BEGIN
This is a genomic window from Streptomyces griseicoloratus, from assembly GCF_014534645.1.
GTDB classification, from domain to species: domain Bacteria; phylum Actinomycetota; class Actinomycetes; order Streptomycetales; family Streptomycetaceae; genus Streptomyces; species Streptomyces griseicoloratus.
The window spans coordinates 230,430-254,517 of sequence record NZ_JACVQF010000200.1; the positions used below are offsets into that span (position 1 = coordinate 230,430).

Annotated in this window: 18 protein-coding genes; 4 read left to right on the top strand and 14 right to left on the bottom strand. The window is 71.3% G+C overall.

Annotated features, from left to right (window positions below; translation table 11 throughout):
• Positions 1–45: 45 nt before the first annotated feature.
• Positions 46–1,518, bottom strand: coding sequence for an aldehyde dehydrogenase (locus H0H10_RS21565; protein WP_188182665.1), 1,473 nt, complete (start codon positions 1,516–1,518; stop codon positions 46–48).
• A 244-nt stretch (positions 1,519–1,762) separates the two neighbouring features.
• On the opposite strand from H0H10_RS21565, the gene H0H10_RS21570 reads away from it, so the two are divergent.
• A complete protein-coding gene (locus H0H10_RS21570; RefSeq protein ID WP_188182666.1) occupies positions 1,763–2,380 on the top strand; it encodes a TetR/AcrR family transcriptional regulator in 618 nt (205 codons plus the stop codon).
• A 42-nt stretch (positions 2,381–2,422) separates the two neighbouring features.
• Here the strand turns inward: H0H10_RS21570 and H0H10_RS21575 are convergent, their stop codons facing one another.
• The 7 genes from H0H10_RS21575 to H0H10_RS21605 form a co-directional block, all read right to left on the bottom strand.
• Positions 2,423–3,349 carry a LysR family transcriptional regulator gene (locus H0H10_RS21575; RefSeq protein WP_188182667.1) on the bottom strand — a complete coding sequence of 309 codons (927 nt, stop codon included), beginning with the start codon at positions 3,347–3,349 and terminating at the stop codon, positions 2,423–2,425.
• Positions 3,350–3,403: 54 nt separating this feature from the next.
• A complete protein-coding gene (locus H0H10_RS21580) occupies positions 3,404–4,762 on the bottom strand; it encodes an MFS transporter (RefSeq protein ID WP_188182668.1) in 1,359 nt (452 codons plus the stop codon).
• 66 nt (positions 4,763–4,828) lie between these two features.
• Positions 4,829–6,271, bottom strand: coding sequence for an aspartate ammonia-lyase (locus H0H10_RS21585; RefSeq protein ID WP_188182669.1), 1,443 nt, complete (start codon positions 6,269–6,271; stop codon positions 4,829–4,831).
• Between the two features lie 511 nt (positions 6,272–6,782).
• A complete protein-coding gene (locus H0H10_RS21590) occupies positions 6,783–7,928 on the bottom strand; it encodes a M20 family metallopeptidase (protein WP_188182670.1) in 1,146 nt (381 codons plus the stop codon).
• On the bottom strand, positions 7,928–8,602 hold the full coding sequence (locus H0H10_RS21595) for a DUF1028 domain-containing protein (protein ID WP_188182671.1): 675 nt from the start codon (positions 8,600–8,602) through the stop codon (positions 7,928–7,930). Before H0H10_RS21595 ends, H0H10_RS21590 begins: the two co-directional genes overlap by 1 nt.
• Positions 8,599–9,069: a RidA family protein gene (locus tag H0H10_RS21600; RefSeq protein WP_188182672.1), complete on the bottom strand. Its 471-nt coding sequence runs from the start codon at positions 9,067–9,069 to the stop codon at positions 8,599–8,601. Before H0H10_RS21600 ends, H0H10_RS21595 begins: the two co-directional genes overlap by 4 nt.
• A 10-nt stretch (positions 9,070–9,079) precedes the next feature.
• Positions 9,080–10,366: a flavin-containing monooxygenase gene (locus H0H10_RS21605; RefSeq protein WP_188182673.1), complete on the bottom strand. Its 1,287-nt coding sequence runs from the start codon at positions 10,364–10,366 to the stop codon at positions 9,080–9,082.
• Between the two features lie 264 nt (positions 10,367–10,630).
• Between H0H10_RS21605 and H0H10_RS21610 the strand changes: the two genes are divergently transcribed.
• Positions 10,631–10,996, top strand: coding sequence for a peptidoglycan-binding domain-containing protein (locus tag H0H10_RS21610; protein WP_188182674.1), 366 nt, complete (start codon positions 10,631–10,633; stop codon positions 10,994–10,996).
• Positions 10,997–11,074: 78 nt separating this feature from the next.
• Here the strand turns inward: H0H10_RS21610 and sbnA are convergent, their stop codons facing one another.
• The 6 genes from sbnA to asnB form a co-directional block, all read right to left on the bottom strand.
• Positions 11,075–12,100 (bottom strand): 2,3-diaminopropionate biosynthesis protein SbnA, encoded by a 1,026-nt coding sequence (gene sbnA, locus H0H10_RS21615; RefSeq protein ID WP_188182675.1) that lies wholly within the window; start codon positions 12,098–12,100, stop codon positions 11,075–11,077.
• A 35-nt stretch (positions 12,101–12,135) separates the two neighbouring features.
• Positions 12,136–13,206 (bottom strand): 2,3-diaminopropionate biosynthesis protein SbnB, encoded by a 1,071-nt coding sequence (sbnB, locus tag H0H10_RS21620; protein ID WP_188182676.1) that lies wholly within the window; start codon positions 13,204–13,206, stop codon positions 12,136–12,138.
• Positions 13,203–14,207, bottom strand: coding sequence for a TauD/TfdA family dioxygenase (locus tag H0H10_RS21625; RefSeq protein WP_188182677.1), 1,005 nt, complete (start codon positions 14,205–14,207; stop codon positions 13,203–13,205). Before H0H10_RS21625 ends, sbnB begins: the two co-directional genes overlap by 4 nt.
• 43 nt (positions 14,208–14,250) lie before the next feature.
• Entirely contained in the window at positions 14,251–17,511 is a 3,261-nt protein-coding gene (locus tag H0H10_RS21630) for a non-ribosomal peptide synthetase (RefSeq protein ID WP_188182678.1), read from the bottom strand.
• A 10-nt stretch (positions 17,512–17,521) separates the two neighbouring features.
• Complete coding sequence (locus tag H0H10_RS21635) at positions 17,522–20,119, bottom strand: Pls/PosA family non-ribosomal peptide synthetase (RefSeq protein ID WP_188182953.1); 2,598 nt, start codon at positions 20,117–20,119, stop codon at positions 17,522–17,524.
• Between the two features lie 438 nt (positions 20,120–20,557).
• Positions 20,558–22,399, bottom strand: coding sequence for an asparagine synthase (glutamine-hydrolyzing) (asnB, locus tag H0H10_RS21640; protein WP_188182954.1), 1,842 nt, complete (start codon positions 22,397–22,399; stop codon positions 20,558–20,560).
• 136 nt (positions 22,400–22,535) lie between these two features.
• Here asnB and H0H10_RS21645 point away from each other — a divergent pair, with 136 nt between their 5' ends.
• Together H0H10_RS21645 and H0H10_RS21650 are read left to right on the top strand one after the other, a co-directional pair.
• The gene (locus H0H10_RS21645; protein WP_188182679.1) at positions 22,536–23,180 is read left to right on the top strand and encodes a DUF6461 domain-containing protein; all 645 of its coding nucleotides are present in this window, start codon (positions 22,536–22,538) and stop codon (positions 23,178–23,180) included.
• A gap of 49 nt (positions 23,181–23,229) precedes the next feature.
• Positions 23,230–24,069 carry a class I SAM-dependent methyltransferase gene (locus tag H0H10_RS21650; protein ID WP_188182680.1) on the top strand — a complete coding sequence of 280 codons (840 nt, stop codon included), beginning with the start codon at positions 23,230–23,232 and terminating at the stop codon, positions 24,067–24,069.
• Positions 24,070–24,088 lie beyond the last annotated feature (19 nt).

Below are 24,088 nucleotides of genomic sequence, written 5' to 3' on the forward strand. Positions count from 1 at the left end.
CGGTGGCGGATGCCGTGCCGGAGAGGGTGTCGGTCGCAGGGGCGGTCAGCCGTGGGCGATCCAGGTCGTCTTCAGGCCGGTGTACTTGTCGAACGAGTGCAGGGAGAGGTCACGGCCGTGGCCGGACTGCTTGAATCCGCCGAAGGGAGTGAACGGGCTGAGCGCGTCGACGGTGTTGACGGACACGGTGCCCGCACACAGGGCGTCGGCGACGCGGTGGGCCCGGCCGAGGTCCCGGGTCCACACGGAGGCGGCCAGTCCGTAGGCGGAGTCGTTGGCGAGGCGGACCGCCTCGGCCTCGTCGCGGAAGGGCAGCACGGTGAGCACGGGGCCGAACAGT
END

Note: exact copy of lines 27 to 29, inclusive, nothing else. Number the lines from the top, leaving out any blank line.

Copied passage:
• Positions 10,631–10,996, top strand: coding sequence for a peptidoglycan-binding domain-containing protein (locus tag H0H10_RS21610; protein WP_188182674.1), 366 nt, complete (start codon positions 10,631–10,633; stop codon positions 10,994–10,996).
• Positions 10,997–11,074: 78 nt separating this feature from the next.
• Here the strand turns inward: H0H10_RS21610 and sbnA are convergent, their stop codons facing one another.